Explanation of relative, absolute, network and web paths
March 10, 2007
Web Building
Paths can be one of the most confusing aspects of web development. Most web designers are familar with absolute paths and relative paths:

Absolute paths point to files that can be anywhere on the internet. They don't assume any relative location to the current document. An absolute path to a file will always be the same, no matter where the link to it is located.

Example of an absolute path:


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Posted by ellen at March 10, 2007 10:04 AM

Relative paths("document-relative"), point to files that are on the same server, and where the location with respect will always be the same.

Example of a relative path:



Example of a relative path that points to the parent of the current directory, then down two directories.


"../" means "move up one directory from the current one."

so "../../" means "move up two directories from the current one."

So, if the current page is located at
and you add a link to the current page like:
<a href="directory3/directory4/filename.htm">Link</a>
your link is actually pointing to:
and, if you use the dot-dot-slash notation:
<a href="../directory3/directory4/otherfile.htm">Link</a>
your link points to


Relative to web root:
What if you want to use the same navigation bar all throughout your site, and your files could be located at different depths away from the web root? You can use this notation:


Beginning the path with a slash means this path is relative to the web root.

This means no matter where the current page is located on the site, no matter how many folders deep,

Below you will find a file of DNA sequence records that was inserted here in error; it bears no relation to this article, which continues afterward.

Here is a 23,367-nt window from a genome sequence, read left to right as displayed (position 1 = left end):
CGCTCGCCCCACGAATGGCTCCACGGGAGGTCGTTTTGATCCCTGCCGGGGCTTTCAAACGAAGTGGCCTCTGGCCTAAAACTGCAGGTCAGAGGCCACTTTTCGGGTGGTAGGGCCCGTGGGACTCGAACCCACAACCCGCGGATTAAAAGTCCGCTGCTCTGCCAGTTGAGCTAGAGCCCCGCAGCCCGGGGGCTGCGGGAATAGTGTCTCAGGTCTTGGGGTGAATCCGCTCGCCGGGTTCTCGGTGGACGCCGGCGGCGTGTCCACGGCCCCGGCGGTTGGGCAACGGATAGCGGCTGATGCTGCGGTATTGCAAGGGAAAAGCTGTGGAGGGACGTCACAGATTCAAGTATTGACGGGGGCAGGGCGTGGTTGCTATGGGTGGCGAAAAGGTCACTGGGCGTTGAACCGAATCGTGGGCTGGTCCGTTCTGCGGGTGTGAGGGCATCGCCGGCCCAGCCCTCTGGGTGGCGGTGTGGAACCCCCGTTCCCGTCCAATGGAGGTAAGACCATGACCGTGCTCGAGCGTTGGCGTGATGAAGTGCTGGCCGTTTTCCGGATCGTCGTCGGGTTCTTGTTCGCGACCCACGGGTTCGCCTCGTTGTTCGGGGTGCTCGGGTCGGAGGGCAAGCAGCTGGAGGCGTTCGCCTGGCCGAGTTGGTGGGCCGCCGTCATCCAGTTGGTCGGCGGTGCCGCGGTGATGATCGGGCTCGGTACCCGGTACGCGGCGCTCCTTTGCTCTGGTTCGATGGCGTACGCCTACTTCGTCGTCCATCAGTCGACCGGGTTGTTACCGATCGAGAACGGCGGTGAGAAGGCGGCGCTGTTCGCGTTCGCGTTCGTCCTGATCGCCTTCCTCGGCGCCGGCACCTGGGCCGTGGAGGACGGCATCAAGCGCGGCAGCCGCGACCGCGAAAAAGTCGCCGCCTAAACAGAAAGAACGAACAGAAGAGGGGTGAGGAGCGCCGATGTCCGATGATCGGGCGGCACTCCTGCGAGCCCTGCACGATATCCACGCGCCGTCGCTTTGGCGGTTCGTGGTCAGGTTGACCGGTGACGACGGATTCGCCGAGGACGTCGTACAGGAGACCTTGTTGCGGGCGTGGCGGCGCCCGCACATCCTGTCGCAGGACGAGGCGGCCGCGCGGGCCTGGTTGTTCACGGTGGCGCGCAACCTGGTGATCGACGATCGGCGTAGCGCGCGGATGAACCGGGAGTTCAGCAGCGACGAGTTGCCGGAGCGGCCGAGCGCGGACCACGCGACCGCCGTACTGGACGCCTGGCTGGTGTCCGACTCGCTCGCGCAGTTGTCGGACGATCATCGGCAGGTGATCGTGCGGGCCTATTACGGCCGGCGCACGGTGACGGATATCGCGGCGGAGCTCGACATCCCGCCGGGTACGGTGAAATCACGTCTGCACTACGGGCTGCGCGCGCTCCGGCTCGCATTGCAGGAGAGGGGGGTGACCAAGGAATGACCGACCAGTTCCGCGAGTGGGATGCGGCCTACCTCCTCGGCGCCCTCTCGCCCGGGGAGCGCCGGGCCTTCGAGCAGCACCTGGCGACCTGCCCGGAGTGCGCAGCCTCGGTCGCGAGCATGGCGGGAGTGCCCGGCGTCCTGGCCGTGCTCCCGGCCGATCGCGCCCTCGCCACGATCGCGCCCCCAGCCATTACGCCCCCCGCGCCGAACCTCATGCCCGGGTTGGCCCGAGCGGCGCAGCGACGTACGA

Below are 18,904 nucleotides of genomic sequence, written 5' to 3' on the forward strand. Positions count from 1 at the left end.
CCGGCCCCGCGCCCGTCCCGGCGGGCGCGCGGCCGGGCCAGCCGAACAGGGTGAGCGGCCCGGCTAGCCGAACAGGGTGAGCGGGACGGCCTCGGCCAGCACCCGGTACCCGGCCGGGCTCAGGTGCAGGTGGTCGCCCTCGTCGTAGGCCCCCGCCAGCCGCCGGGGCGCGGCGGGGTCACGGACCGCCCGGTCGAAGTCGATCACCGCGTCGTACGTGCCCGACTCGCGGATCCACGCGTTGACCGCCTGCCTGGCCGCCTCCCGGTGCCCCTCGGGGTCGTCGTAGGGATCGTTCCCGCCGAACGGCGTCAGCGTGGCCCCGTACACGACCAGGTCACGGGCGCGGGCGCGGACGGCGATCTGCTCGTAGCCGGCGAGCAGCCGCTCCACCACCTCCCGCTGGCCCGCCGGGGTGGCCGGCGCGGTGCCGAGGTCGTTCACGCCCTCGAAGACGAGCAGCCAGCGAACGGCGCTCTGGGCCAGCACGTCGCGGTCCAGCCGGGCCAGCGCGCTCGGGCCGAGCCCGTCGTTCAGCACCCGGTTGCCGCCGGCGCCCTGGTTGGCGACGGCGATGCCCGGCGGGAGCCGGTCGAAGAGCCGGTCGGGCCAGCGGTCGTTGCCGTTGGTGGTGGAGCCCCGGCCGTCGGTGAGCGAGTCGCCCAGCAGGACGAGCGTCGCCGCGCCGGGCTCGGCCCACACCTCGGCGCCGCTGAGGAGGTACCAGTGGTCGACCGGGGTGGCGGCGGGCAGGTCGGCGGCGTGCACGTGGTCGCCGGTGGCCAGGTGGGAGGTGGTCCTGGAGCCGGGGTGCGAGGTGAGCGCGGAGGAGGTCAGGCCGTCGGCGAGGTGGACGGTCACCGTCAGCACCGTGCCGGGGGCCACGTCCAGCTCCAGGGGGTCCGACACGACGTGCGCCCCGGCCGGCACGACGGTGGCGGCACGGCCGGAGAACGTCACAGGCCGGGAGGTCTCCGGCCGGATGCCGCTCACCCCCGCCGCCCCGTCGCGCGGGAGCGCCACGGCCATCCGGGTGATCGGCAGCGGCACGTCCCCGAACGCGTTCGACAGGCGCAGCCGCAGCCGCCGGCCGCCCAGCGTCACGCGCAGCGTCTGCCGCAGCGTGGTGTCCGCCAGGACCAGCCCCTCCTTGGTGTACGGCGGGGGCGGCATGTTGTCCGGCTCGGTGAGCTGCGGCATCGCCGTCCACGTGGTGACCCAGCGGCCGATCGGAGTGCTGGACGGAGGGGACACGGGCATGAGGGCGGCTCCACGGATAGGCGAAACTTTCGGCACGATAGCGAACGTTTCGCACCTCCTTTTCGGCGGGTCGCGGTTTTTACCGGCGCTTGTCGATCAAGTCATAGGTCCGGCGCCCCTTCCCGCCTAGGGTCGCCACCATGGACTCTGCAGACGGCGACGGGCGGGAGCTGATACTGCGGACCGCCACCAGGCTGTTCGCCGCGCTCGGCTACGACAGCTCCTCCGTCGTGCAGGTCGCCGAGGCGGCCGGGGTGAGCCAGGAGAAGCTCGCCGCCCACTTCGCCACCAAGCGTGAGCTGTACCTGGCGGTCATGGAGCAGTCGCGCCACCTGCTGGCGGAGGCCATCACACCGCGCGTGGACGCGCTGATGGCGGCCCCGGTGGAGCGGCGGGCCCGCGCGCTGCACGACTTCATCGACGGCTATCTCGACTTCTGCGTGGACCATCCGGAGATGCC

and you add a link to the current page like:


your link is pointing to


What if you see a link like:

C:\Documents and Settings\yourname\Desktop\otherfile.htm

This is a local filesystem path which is ONLY USABLE on one computer. The "C:" refers to a hard drive, and the backward pointing slashes are an indicator that this is a filesystem path, NOT a web path. In other words, it points downward into your computer or server, not outward to the web. These types of paths are often used by mistake by newcomers to Dreamweaver who link to local files without realizing it. However they are also used by server-side scripting languages like ASP and PHP when referring to files within the filesystem. If you use a local filesystem path in your webpages, assuming it points to a file that exists on the server, Internet Explorer will accept it, but other browsers will not.

How about a link like:


This is a network filesystem path, referring to a directory on a server on the network.

You may also come across paths like this particularly in ASP scripts:
"." or "/"
means simply "the current directory"
means "the web root"
means the parent directory

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